• Caputi, Jane 'Gossips, Gorgons, and Crones: The Fates of the Earth': The title of this book seems deceptive at first glance, because Caputi does not discuss Gossips, Gorgons, and Crones in the 'ancient mythology' compendium mode. Instead, she applies those archetypes to modern circumstances in a series of essays that take a hard look at the nuclear family, environmental degradation, and the status of women.
  • Sappho 'If Not, Winter: Fragments of Sappho': Even if you aren't that interested in Ancient Greek, it is well worth reading this book alongside one of the more common approaches to representing Sappho's work. Translator Anne Carson lays the Greek on one page and the English opposite, which is not necessarily uncommon. What is less common is that in the Greek, rather than fill in all the places where chance has destroyed letters, or putting together something longer from various shorter fragments, Carson represents them in as close to their state on the original preserved papyrus as she can. Under those circumstances, Sappho's poetry reads much differently.
  • Daly, Mary 'Gyn/Ecology: The Metaethics of Radical Feminism': One of a corpus of classic Feminist works, Gyn/Ecology was to some degree Daly's literary coming out party. It is famous for its analysis of violence against women, as well as infamous for Audre Lorde's critique of it and the following series of mishaps and misunderstandings that followed her open letter to Daly. Being a woman of colour myself, I have to admit I found Lorde's critique mystifying as it seems to ask the book to be something it isn't and doesn't claim to be, while not actually critiquing what is troubling. Best to read it yourself, and then if you read no other example of Daly's later work, read the Wickedary, to see how Daly has deepened her analysis.

    UPDATE: Since I originally wrote this entry, I have had the opportunity to read two papers in Feminist Interpretations of Mary Daly edited by Marilyn Frye and Sarah Lucia Hoagland. The papers make up chapters 10 and 11, and are titled "A Too Early Morning": Audre Lorde's "An Open Letter to Mary Daly" and Daly's Decision Not to Reply in Kind and (Re)reading Mary Daly as a Sister Insider, both by Amber L. Katherine. They provide excellent historical background to the controversy, and at least for me have removed the bafflement factor.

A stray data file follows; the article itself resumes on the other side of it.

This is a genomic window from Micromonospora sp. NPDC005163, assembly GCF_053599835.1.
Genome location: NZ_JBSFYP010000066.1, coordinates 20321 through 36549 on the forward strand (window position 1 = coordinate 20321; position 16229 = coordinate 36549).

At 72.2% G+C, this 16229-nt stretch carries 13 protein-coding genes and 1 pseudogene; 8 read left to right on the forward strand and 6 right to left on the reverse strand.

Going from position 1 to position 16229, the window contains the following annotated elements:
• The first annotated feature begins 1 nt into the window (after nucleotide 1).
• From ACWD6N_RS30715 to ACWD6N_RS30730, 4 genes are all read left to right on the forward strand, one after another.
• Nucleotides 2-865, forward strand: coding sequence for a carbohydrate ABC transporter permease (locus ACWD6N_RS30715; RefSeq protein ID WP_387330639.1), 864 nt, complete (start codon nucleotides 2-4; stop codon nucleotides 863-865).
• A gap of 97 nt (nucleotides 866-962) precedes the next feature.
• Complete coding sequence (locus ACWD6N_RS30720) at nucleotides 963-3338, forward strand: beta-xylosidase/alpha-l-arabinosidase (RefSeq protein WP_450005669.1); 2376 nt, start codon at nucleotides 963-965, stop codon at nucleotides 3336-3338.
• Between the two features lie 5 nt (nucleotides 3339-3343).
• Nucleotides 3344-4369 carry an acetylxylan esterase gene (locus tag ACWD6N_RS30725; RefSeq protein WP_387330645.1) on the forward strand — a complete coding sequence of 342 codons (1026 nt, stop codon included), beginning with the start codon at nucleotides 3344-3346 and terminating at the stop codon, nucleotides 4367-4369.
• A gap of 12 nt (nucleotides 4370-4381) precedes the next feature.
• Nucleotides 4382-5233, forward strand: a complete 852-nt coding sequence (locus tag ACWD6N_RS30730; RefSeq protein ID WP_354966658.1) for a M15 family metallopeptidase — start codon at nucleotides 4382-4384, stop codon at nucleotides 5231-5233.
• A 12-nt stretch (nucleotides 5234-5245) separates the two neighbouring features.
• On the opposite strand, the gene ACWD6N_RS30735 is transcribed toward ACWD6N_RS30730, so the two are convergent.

• Daly, Mary 'Pure Lust: Elemental Feminist Philosophy': In Gyn/Ecology Daly laid out what the state of patriarchy is, and the structures and methods used to reproduce it and extend its tentacles, which it has to keep doing again and again because resistance is perennial. In this book Daly gets into what to do about what she explained in Gyn/Ecology, and effectively a counter-philosophy to the oppressive philosophy at the centre of patriarchy. This is an important step, because you can't just toss out what is currently in place without having something to replace it with, since otherwise people understandably get scared to death and may even revert to the old system because it is familiar.
  • Daly, Mary 'Quintessence... Realizing the Archaic Future: A Radical Feminist Manifesto': So far, although Daly had developed a new writing style making creative use of word play, puns, and alliteration to help readers break out of their accustomed patterns of thinking, she retained a more conventional narrative line. In this book Daly also breaks away from a conventional narrative line, and mixes what would usually be labelled 'fiction' with non-fiction chapters.
  • Daly, Mary and Caputi, Jane 'Webster's First New Intergalactic Wickedary of the English Language': I have an abiding fondness for Feminist riffs on patriarchal style dictionaries, although I found Kramarae and Treichler's Feminist Dictionary unsatisfactory, not least because it was effectively an old-style dictionary, with all the baggage the invention of dictionaries as an attempt to control speech and therefore thought that implies. The Wickedary, using Daly's previous body of work as a framework, lays out how Daly has defined a whole range of terms, and adds other terms, unpacking their meanings and showing how they have changed over time. It is one of the first books written that begged for being made into a hypertext, and indeed there was such a text available on-line at one time, a part of a woman's doctoral thesis now sadly lost. (If said woman herself or anybody who knows her name and the name of her thesis ever reads this, please email me with that information, I would love to credit her properly!)